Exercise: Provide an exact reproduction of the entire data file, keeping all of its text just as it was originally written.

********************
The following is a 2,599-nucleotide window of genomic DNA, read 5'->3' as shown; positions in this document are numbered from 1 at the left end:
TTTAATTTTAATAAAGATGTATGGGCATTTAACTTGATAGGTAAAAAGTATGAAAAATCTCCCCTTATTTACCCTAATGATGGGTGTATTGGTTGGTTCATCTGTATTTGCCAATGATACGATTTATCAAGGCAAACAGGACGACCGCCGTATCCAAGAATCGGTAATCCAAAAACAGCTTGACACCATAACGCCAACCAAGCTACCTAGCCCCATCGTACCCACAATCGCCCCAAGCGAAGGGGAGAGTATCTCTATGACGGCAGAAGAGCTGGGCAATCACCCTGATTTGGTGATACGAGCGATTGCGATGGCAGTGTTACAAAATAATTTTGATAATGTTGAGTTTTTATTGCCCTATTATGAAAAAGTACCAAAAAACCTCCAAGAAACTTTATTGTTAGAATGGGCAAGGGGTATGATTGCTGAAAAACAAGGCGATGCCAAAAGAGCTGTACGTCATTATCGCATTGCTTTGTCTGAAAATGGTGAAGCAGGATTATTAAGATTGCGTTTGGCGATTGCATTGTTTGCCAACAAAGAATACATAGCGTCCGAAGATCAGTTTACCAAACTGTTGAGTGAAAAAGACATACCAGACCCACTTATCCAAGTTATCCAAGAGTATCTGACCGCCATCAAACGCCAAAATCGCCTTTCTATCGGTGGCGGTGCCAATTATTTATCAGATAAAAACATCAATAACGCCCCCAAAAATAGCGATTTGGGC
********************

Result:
The following is a 2,599-nucleotide window of genomic DNA, read 5'->3' as shown; positions in this document are numbered from 1 at the left end:
TTTAATTTTAATAAAGATGTATGGGCATTTAACTTGATAGGTAAAAAGTATGAAAAATCTCCCCTTATTTACCCTAATGATGGGTGTATTGGTTGGTTCATCTGTATTTGCCAATGATACGATTTATCAAGGCAAACAGGACGACCGCCGTATCCAAGAATCGGTAATCCAAAAACAGCTTGACACCATAACGCCAACCAAGCTACCTAGCCCCATCGTACCCACAATCGCCCCAAGCGAAGGGGAGAGTATCTCTATGACGGCAGAAGAGCTGGGCAATCACCCTGATTTGGTGATACGAGCGATTGCGATGGCAGTGTTACAAAATAATTTTGATAATGTTGAGTTTTTATTGCCCTATTATGAAAAAGTACCAAAAAACCTCCAAGAAACTTTATTGTTAGAATGGGCAAGGGGTATGATTGCTGAAAAACAAGGCGATGCCAAAAGAGCTGTACGTCATTATCGCATTGCTTTGTCTGAAAATGGTGAAGCAGGATTATTAAGATTGCGTTTGGCGATTGCATTGTTTGCCAACAAAGAATACATAGCGTCCGAAGATCAGTTTACCAAACTGTTGAGTGAAAAAGACATACCAGACCCACTTATCCAAGTTATCCAAGAGTATCTGACCGCCATCAAACGCCAAAATCGCCTTTCTATCGGTGGCGGTGCCAATTATTTATCAGATAAAAACATCAATAACGCCCCCAAAAATAGCGATTTGGGC